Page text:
San Antonio Court of Appeals holds because officer’s affidavit was too sparse to establish a proper lookout trial court properly denied the plea to the jurisdiction

City of San Antonio v Huron, 04-19-00570-CV (Tex. App. – San Antonio, June 11, 2020)

This is a vehicle accident/Texas Tort Claims Act (“TTCA”) case where the San Antonio Court of Appeals affirmed the denial of the City’s plea to the jurisdiction.

David L. Arredondo was struck and killed by a San Antonio Police Department (SAPD) vehicle when Arredondo was riding his bicycle.  Arredondo failed to stop at a stop sign, and he rode across the unlit intersection. The City sent investigators and a supervisor to the scene, and the driver/officer gave a statement regarding the accident. The investigators took photographs and videos, collected evidence, and filed their reports.  No formal written notice of claim was filed, but just over thirteen months after the accident, the family filed suit.  The City asserted its immunity from suit for lack of formal or actual notice.  The family asserted the City had actual notice due to the investigation and reports.    The plea was denied and the City appealed.

“[A]ctual notice exists only when the governmental unit has ‘knowledge of (1) a death, injury, or property damage; (2) the governmental unit’s alleged fault producing or contributing to the death, injury, or property damage; and (3) the identity of the parties involved.’”  “[S]ubjective awareness of alleged fault requires neither adjudication of liability nor confession of fault.”  But a governmental unit’s subjective awareness of its potential fault is not enough to establish actual notice. The investigation reports, prepared by an SAPD investigator, identifies the officer driving the SAPD vehicle, the decedent, the location, and other facts pertaining to the accident.  The only finding of fault in the Texas Peace Officer’s Crash Report points to Arredondo.  Neither of the two CSI reports gave any indication of fault by any party, and the court expressly did not infer that the City gained any subjective awareness of its alleged fault merely because it conducted an extensive investigation. It is the facts disclosed in the investigation, not the breadth of the investigation alone, that inform the actual notice question. The driving officer’s report, however, was very sparse and noted “I was traveling [southwest] in the #1 lane of Somerset [Road], when I felt something strike my vehicle. I immediately noticed my windshield was damaged and [I] came to an immediate stop.”  All persons have the duty to maintain a proper lookout and to observe in a careful manner the traffic and the general environment at and in the vicinity of an intersection. The officer’s affidavit was so sparse, it did not establish he was maintaining a proper lookout. He does not list his speed at the time of the accident or much of anything else. From this evidence, the trial court could have found that the officer did not see Arredondo and it could have concluded that the officer was failing to keep a proper lookout in violation of his duty.  As a result, the plea was properly denied. [Comment: This opinion appears to be inconsistent with the burdens attributed to the parties during a plea as the opinion does not go into what evidence was present in response to the plea to establish a failure to keep a proper lookout. The court seems to treat the absence of evidence as a proper submission of contradicting evidence to make an implied finding by the trial court.]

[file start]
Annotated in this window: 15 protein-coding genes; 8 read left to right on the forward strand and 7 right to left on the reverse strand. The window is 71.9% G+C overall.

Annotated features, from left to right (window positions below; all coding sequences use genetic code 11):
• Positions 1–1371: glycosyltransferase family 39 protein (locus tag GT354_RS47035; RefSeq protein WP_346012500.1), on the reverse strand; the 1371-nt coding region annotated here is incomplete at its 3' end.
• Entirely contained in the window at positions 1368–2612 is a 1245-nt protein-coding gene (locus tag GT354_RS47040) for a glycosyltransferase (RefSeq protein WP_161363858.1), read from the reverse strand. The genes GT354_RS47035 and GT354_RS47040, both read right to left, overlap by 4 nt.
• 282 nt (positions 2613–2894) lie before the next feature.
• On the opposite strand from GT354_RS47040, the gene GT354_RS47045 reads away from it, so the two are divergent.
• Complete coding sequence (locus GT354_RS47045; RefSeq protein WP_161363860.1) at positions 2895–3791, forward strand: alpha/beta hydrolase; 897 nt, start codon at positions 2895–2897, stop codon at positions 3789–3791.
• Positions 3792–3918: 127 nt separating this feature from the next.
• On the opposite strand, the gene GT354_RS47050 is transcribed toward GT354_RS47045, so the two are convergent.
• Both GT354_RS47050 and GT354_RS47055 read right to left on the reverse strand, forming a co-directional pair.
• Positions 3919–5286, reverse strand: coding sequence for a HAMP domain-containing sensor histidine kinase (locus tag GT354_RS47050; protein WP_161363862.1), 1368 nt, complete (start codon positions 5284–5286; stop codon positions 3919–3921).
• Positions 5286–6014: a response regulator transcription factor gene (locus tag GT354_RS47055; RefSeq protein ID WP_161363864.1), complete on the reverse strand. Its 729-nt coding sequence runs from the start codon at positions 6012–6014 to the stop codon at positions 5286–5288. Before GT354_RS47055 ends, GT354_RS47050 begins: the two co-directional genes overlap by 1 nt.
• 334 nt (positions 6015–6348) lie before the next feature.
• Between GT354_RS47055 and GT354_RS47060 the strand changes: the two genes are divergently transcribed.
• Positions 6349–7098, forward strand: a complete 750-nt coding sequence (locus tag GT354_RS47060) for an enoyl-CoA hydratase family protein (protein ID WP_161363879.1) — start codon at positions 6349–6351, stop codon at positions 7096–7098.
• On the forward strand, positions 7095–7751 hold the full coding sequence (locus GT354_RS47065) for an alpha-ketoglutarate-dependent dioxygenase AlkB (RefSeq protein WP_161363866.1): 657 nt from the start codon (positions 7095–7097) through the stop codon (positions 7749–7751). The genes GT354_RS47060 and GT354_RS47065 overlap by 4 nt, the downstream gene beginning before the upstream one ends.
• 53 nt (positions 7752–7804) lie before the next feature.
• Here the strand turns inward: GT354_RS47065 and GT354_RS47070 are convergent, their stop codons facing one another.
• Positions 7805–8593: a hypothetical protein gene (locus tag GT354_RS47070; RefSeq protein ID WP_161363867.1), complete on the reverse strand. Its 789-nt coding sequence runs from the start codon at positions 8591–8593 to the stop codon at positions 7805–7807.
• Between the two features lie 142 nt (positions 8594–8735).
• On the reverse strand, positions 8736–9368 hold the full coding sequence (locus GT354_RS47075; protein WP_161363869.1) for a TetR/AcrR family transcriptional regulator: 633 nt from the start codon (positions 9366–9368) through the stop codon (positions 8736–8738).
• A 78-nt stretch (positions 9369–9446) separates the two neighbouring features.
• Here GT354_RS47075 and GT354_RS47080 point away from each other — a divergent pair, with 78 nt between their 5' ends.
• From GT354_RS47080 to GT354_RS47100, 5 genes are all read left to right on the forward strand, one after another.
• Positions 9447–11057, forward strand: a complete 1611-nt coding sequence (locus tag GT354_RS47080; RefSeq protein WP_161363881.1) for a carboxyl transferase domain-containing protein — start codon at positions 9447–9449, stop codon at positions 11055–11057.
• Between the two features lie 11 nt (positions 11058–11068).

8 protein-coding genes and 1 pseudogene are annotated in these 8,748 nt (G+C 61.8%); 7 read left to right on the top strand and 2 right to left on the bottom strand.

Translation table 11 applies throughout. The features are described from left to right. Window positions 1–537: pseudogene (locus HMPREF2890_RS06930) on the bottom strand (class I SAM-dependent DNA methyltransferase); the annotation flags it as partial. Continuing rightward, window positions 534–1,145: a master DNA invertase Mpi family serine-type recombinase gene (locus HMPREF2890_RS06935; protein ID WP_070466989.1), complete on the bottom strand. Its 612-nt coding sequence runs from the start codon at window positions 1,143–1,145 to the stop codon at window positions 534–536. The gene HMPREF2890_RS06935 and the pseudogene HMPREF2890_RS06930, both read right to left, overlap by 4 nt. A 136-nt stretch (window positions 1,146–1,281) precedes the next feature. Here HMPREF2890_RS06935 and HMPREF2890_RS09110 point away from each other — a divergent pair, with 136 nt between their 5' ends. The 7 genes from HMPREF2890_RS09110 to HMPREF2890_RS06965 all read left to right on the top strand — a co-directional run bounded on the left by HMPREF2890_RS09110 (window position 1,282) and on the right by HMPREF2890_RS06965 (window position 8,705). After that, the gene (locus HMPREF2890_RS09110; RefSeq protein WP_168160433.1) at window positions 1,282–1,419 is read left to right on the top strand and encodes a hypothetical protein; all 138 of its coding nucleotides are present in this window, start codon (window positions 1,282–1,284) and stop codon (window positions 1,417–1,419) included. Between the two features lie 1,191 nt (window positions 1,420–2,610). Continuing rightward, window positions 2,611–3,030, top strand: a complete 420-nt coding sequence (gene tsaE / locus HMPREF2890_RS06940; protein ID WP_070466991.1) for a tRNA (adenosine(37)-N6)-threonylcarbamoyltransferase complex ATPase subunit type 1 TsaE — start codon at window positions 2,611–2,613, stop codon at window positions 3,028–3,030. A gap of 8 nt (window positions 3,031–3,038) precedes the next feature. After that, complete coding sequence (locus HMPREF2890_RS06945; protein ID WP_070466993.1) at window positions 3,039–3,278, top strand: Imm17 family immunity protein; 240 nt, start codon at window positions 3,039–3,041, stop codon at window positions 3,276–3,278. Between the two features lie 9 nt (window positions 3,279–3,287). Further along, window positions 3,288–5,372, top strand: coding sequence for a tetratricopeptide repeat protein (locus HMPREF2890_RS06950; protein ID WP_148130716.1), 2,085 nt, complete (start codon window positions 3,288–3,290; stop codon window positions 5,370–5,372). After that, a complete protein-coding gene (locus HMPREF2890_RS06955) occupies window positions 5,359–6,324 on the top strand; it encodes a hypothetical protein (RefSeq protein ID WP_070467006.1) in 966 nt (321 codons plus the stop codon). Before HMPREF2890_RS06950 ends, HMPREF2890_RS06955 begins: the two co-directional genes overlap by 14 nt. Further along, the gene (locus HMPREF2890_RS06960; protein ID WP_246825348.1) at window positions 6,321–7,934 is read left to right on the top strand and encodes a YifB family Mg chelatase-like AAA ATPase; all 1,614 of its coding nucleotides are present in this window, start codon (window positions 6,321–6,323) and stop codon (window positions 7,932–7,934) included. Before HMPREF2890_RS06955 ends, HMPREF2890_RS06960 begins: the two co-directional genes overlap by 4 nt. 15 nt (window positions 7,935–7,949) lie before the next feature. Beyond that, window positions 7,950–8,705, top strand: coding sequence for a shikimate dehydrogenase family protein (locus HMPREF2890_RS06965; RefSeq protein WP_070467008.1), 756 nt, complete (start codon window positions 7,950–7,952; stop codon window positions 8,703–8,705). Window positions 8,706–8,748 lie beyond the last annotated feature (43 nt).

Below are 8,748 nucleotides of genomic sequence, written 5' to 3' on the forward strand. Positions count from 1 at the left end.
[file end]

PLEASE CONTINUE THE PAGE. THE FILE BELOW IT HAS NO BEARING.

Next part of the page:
If you would like to read this opinion click here. The panel consists of Justices Alvarez, Chapa and Rios.  Opinion by Justice Alvarez.